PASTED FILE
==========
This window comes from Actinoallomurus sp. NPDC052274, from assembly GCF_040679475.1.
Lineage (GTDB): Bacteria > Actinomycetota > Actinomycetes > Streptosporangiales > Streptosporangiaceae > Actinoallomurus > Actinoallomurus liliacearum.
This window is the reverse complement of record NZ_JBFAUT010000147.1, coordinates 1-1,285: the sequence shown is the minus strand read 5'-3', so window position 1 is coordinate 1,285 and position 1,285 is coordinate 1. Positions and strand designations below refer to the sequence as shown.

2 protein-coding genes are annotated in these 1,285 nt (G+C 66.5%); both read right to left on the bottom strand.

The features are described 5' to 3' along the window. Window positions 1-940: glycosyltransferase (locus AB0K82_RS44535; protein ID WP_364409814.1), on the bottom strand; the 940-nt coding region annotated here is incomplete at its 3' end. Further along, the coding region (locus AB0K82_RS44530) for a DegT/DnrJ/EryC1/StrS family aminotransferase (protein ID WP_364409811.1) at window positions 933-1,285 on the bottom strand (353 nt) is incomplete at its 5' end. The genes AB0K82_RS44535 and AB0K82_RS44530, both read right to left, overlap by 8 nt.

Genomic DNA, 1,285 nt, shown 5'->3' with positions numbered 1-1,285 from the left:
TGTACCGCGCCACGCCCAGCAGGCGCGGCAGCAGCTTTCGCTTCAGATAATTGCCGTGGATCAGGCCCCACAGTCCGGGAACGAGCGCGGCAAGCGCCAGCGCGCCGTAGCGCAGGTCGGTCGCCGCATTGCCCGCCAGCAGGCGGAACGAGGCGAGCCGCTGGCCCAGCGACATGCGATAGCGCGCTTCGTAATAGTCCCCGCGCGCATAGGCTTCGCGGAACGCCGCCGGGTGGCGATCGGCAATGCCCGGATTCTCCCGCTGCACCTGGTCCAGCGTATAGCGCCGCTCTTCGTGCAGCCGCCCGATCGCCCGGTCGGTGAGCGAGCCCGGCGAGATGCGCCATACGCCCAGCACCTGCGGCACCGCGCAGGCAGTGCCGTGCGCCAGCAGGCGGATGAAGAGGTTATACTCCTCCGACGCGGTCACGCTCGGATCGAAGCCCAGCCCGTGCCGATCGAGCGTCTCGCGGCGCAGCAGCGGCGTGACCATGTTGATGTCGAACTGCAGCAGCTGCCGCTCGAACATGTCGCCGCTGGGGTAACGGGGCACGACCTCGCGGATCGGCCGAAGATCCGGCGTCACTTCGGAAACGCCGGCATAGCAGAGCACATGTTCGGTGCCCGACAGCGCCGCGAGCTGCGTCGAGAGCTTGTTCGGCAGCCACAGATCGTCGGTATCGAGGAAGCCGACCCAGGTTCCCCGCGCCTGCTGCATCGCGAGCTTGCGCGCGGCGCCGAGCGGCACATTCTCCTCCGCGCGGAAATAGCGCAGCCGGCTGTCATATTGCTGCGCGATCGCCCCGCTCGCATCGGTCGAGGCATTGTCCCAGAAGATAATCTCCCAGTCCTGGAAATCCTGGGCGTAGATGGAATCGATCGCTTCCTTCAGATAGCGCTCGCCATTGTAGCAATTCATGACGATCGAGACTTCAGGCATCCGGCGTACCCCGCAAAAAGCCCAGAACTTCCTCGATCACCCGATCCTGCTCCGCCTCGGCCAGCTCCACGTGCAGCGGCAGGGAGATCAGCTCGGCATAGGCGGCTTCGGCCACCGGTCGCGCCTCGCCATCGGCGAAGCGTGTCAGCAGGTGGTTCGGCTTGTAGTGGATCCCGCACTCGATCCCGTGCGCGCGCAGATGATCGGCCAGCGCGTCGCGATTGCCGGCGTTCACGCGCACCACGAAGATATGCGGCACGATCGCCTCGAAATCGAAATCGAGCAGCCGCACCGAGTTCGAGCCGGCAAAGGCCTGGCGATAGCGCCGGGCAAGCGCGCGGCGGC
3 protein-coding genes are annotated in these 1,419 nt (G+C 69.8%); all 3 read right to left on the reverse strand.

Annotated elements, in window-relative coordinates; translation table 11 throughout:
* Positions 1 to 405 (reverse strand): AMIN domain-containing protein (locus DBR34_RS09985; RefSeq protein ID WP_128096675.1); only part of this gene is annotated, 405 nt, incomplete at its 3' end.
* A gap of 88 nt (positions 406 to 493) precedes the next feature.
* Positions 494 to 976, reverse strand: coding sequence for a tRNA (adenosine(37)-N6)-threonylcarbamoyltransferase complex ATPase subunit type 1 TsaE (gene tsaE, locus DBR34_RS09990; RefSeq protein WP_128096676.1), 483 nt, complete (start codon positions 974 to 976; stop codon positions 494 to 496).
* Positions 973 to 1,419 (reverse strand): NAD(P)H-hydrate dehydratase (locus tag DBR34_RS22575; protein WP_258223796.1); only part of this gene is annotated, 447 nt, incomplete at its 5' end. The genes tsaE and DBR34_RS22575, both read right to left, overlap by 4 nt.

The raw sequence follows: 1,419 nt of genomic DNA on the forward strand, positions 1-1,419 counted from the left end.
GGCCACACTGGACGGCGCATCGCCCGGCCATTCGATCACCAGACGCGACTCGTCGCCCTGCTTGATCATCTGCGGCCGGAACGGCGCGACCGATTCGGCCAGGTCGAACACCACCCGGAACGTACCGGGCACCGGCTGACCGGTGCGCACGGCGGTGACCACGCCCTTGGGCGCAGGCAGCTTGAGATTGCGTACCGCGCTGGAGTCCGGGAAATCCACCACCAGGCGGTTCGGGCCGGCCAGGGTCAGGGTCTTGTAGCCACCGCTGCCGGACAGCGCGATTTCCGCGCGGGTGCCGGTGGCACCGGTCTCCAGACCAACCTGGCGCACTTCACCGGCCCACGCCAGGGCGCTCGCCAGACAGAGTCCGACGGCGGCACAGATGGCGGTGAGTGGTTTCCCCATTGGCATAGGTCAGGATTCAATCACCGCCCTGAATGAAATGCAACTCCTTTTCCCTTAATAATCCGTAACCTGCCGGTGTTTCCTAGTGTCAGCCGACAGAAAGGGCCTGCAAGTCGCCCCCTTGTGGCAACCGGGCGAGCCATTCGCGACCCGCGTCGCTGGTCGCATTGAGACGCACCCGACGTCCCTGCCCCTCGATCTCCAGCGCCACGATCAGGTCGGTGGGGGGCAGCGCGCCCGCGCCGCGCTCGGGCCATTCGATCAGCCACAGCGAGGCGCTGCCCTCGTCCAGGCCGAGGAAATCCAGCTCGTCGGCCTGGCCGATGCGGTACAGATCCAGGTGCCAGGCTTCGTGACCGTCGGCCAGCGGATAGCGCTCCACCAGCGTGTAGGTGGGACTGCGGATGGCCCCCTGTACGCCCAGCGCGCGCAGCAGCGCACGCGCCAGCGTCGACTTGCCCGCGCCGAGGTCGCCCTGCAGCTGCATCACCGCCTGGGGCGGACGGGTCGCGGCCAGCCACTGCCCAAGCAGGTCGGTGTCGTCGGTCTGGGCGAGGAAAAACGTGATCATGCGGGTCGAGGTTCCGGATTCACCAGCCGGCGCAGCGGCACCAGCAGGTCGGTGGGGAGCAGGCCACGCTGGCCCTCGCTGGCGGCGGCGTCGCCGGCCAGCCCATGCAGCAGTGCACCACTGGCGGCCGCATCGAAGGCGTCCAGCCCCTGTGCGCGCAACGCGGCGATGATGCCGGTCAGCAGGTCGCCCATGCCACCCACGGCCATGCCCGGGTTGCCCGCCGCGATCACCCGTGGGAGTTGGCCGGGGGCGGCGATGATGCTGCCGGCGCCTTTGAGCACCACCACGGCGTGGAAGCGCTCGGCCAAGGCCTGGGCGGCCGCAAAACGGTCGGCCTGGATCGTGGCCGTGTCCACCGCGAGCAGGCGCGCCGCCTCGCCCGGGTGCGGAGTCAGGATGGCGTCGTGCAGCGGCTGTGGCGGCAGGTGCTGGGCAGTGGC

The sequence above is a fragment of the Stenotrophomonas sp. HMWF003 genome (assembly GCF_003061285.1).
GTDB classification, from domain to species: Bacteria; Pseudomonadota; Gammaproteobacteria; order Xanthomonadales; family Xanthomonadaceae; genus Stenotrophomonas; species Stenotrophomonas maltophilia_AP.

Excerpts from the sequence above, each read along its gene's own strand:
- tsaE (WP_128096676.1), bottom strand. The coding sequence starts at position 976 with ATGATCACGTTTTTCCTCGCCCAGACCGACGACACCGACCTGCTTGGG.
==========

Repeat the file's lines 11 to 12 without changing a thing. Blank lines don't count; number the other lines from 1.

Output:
* A gap of 88 nt (positions 406 to 493) precedes the next feature.
* Positions 494 to 976, reverse strand: coding sequence for a tRNA (adenosine(37)-N6)-threonylcarbamoyltransferase complex ATPase subunit type 1 TsaE (gene tsaE, locus DBR34_RS09990; RefSeq protein WP_128096676.1), 483 nt, complete (start codon positions 974 to 976; stop codon positions 494 to 496).